This paper presents a detailed study on how to detect the presence of light-oil in a low-resistivity and interbedded sandstone-shale environment. Based on the basic log response (high GR readings, 45-55 API, low resistivity values, 3-5 ohm.m, low-to-moderate porosity), the studied interval was considered a non-oil bearing zone. The interval was re-evaluated by adding some advanced technologies and the results showed the zone to be oil bearing. Fluid sampling has confirmed that the zone is oil bearing zone.

The advanced logging technologies were magnetic resonance, mineralogy and high-resolution borehole electrical imaging. The mineralogy tool was logged to identify and quantify the formation minerals and also the clay typing. The magnetic resonance tool was used to identify the different fluids inside the pores and also to measure the fluids saturations. The high-resolution borehole electrical imaging was used to analyze the sedimentary facies and the formation structures. At last a sample of the formation fluid was successfully taken after flushing out the filtrate from the formation for about 10 hours and pumping out about 40 liters.

The NMR technology played an important role in detecting and quantifying the oil over the interbedded sandstoneshale zone. The fluid typing analysis of magnetic resonance measurements identified up to 50% oil saturation with permeability index ranging from 10 to 20 mD. As the tool can only read between 2 and 4.2 inches inside the formation, the saturation analysis is affected by the mud filtrate. This means that the actual oil saturation might be much higher than 50%. The mineralogy tool showed 25-35% volume fraction of clay, mainly illite, kaolinite, smectite, and the remaining volume is quartz. These fractions indicate that the interval is shaley. Because of its low vertical resolution, it was not possible to see any interbeds with the mineralogy tool. However, the high resolution borehole electrical imaging showed clearly the formation sedimentary structures which are interbedded sandstoneshale. The fluid sampling has confirmed that the low resistivity pay in the interbedded sandstone-shale interval is an oil bearing reservoir.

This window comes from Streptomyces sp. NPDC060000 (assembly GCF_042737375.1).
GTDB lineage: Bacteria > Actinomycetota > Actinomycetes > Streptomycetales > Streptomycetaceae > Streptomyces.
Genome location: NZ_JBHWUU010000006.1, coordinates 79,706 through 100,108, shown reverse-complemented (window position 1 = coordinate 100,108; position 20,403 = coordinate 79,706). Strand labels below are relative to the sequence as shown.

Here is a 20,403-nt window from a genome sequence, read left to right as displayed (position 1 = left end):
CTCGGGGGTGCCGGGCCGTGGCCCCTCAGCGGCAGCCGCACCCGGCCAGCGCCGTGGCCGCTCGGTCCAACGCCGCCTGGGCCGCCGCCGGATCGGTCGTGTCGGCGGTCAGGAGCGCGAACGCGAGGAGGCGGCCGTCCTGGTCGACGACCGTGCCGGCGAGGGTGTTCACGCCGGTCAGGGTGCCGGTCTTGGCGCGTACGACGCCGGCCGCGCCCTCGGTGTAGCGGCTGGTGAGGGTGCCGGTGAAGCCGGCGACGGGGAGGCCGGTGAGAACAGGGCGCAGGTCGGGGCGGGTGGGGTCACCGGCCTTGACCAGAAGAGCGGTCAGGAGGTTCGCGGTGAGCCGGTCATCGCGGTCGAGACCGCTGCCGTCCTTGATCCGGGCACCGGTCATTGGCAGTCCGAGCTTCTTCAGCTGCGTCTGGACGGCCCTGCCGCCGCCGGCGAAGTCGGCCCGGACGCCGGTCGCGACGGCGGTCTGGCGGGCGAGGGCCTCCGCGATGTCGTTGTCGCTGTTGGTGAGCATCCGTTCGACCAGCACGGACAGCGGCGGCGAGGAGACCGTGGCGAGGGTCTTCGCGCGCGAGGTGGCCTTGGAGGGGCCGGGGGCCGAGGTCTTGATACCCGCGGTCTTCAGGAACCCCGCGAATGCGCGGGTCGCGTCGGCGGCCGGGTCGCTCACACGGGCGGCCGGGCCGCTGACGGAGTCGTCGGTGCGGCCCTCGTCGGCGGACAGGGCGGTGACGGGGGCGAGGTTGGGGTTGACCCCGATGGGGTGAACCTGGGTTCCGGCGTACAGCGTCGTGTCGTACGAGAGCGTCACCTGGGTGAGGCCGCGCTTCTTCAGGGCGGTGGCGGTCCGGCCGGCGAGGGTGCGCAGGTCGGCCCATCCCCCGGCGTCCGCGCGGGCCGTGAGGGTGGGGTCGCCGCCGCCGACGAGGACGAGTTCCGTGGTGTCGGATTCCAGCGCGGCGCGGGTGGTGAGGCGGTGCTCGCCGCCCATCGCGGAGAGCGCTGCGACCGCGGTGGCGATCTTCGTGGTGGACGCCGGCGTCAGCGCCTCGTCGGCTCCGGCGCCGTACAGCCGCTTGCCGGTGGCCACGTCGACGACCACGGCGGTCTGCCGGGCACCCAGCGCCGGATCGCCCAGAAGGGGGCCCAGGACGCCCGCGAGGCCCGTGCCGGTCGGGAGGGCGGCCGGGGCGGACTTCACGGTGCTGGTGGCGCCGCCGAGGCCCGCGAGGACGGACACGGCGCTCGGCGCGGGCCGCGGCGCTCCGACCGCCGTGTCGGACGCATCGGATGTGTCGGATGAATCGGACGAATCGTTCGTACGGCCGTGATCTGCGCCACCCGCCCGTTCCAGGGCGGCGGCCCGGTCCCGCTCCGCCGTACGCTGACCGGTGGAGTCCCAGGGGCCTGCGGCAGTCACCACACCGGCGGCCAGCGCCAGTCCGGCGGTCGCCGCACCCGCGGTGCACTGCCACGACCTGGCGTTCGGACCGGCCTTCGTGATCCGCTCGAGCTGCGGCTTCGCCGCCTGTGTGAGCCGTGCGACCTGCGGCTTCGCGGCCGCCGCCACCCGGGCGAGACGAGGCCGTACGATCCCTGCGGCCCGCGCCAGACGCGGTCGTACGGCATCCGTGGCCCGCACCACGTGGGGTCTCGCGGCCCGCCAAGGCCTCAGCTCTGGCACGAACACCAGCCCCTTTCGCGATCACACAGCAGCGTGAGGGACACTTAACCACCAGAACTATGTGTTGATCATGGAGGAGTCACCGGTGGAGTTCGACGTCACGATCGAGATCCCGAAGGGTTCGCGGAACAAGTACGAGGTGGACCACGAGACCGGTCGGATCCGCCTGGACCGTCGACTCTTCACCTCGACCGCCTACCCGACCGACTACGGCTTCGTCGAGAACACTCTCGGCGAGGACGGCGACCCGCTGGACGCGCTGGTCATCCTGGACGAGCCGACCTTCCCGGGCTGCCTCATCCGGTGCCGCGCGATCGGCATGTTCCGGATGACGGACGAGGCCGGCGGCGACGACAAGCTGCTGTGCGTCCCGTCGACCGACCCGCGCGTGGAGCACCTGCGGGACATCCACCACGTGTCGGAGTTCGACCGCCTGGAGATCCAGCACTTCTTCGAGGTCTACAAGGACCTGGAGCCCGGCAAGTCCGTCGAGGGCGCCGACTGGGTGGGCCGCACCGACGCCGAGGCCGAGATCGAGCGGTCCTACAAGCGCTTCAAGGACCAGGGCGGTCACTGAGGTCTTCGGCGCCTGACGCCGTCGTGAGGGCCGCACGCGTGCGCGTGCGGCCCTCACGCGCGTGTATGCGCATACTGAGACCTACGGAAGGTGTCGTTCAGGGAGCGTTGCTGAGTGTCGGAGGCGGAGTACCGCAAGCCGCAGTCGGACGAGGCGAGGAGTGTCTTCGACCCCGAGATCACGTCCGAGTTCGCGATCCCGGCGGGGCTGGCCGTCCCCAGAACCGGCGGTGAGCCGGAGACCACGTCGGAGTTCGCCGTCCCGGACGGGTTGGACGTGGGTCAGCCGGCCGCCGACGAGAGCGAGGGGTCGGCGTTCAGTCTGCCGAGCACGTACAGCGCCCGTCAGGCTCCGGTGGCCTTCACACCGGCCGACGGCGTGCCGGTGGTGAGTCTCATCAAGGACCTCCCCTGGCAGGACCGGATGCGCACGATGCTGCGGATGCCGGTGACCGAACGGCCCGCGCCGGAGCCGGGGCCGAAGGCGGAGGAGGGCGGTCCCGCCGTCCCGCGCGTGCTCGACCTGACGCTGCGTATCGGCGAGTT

This type of reservoirs is usually underestimated when evaluated with only the standard logging technologies, because of the effect of the shale laminations on the measured formation resistivity. So, in such environment, the use of different technologies is required to first understand the nature of the environment and also to overcome the impact of the laminations in identifying the presence of oil and also quantify it.

The combination of the NMR, mineralogy, high resolution imaging and fluid sampling technologies has proven its successfulness over interbedded sandstone-shale reservoirs.

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